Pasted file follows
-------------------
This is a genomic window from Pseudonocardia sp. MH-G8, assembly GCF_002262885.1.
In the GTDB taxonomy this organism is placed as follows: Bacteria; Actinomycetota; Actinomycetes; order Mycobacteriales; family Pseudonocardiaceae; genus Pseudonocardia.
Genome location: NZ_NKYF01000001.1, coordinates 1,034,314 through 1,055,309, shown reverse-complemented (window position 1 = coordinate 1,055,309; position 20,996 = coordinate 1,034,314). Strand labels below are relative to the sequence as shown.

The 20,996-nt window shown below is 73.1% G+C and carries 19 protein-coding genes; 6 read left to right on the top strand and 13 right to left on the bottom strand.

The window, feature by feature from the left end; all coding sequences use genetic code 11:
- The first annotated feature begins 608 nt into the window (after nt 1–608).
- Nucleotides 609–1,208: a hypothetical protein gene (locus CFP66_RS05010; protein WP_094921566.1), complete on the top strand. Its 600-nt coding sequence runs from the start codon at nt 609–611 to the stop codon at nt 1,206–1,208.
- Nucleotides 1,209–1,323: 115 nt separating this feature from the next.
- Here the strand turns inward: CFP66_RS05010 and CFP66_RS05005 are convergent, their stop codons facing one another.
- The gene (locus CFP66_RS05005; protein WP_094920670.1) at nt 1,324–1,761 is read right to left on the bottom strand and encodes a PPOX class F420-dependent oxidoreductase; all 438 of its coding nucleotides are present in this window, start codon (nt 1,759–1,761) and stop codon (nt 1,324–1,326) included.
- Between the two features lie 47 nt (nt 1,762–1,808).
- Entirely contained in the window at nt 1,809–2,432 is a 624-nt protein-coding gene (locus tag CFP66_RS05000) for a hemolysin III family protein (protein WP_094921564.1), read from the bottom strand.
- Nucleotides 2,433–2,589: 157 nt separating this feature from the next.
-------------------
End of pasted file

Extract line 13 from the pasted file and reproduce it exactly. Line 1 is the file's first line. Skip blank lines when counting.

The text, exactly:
- Nucleotides 2,433–2,589: 157 nt separating this feature from the next.